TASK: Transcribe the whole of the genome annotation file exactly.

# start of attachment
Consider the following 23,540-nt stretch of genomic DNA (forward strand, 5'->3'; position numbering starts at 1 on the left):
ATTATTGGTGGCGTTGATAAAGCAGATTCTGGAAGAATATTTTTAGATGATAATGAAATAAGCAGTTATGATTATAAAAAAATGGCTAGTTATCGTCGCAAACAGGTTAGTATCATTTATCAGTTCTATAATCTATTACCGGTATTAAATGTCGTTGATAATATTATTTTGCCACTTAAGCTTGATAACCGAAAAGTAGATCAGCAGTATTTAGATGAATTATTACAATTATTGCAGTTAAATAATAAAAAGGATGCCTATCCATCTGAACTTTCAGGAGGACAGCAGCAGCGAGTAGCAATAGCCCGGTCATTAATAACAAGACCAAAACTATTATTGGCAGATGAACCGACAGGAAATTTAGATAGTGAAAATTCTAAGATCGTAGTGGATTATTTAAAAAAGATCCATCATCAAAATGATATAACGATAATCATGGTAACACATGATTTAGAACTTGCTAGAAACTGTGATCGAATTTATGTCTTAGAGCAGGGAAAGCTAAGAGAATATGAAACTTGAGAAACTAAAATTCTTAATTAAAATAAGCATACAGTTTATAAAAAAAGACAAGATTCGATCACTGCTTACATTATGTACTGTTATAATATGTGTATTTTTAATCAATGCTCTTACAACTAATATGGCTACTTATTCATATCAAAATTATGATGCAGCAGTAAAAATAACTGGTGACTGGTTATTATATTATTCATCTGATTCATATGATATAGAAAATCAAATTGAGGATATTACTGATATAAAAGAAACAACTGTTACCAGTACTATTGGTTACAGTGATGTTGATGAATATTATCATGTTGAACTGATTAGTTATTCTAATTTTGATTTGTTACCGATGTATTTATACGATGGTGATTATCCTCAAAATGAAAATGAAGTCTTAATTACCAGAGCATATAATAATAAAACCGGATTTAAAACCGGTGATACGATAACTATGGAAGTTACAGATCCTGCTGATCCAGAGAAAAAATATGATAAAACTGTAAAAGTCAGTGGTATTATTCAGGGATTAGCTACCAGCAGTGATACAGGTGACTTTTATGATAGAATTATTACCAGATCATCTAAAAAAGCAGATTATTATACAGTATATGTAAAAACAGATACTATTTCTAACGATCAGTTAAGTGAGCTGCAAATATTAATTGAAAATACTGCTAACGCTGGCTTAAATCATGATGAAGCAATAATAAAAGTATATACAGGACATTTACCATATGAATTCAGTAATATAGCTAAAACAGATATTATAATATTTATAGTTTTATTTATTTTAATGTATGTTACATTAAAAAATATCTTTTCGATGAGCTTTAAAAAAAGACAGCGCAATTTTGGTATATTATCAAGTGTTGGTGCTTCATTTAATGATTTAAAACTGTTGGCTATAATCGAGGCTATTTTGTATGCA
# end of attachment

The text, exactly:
Consider the following 23,540-nt stretch of genomic DNA (forward strand, 5'->3'; position numbering starts at 1 on the left):
ATTATTGGTGGCGTTGATAAAGCAGATTCTGGAAGAATATTTTTAGATGATAATGAAATAAGCAGTTATGATTATAAAAAAATGGCTAGTTATCGTCGCAAACAGGTTAGTATCATTTATCAGTTCTATAATCTATTACCGGTATTAAATGTCGTTGATAATATTATTTTGCCACTTAAGCTTGATAACCGAAAAGTAGATCAGCAGTATTTAGATGAATTATTACAATTATTGCAGTTAAATAATAAAAAGGATGCCTATCCATCTGAACTTTCAGGAGGACAGCAGCAGCGAGTAGCAATAGCCCGGTCATTAATAACAAGACCAAAACTATTATTGGCAGATGAACCGACAGGAAATTTAGATAGTGAAAATTCTAAGATCGTAGTGGATTATTTAAAAAAGATCCATCATCAAAATGATATAACGATAATCATGGTAACACATGATTTAGAACTTGCTAGAAACTGTGATCGAATTTATGTCTTAGAGCAGGGAAAGCTAAGAGAATATGAAACTTGAGAAACTAAAATTCTTAATTAAAATAAGCATACAGTTTATAAAAAAAGACAAGATTCGATCACTGCTTACATTATGTACTGTTATAATATGTGTATTTTTAATCAATGCTCTTACAACTAATATGGCTACTTATTCATATCAAAATTATGATGCAGCAGTAAAAATAACTGGTGACTGGTTATTATATTATTCATCTGATTCATATGATATAGAAAATCAAATTGAGGATATTACTGATATAAAAGAAACAACTGTTACCAGTACTATTGGTTACAGTGATGTTGATGAATATTATCATGTTGAACTGATTAGTTATTCTAATTTTGATTTGTTACCGATGTATTTATACGATGGTGATTATCCTCAAAATGAAAATGAAGTCTTAATTACCAGAGCATATAATAATAAAACCGGATTTAAAACCGGTGATACGATAACTATGGAAGTTACAGATCCTGCTGATCCAGAGAAAAAATATGATAAAACTGTAAAAGTCAGTGGTATTATTCAGGGATTAGCTACCAGCAGTGATACAGGTGACTTTTATGATAGAATTATTACCAGATCATCTAAAAAAGCAGATTATTATACAGTATATGTAAAAACAGATACTATTTCTAACGATCAGTTAAGTGAGCTGCAAATATTAATTGAAAATACTGCTAACGCTGGCTTAAATCATGATGAAGCAATAATAAAAGTATATACAGGACATTTACCATATGAATTCAGTAATATAGCTAAAACAGATATTATAATATTTATAGTTTTATTTATTTTAATGTATGTTACATTAAAAAATATCTTTTCGATGAGCTTTAAAAAAAGACAGCGCAATTTTGGTATATTATCAAGTGTTGGTGCTTCATTTAATGATTTAAAACTGTTGGCTATAATCGAGGCTATTTTGTATGCA